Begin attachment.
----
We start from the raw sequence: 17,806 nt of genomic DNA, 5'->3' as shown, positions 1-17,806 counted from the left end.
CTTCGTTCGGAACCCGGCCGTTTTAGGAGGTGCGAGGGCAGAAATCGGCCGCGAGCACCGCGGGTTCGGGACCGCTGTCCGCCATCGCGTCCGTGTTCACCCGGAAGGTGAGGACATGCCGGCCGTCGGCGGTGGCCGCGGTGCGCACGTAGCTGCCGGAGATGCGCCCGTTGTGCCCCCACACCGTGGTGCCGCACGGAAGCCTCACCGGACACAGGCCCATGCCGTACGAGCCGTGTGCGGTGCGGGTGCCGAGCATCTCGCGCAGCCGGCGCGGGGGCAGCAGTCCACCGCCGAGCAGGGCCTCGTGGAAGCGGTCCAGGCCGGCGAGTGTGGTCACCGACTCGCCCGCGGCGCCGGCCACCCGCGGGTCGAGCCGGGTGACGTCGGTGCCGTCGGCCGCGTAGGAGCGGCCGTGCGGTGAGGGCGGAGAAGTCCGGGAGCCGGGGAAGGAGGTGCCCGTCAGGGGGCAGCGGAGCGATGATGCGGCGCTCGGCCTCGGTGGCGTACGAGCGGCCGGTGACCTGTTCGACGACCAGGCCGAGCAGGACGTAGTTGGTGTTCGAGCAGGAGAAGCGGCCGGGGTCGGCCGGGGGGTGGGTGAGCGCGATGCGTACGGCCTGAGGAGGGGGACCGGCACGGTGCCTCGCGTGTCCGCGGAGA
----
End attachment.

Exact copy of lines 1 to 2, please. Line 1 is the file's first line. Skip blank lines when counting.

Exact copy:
We start from the raw sequence: 17,806 nt of genomic DNA, 5'->3' as shown, positions 1-17,806 counted from the left end.
CTTCGTTCGGAACCCGGCCGTTTTAGGAGGTGCGAGGGCAGAAATCGGCCGCGAGCACCGCGGGTTCGGGACCGCTGTCCGCCATCGCGTCCGTGTTCACCCGGAAGGTGAGGACATGCCGGCCGTCGGCGGTGGCCGCGGTGCGCACGTAGCTGCCGGAGATGCGCCCGTTGTGCCCCCACACCGTGGTGCCGCACGGAAGCCTCACCGGACACAGGCCCATGCCGTACGAGCCGTGTGCGGTGCGGGTGCCGAGCATCTCGCGCAGCCGGCGCGGGGGCAGCAGTCCACCGCCGAGCAGGGCCTCGTGGAAGCGGTCCAGGCCGGCGAGTGTGGTCACCGACTCGCCCGCGGCGCCGGCCACCCGCGGGTCGAGCCGGGTGACGTCGGTGCCGTCGGCCGCGTAGGAGCGGCCGTGCGGTGAGGGCGGAGAAGTCCGGGAGCCGGGGAAGGAGGTGCCCGTCAGGGGGCAGCGGAGCGATGATGCGGCGCTCGGCCTCGGTGGCGTACGAGCGGCCGGTGACCTGTTCGACGACCAGGCCGAGCAGGACGTAGTTGGTGTTCGAGCAGGAGAAGCGGCCGGGGTCGGCCGGGGGGTGGGTGAGCGCGATGCGTACGGCCTGAGGAGGGGGACCGGCACGGTGCCTCGCGTGTCCGCGGAGA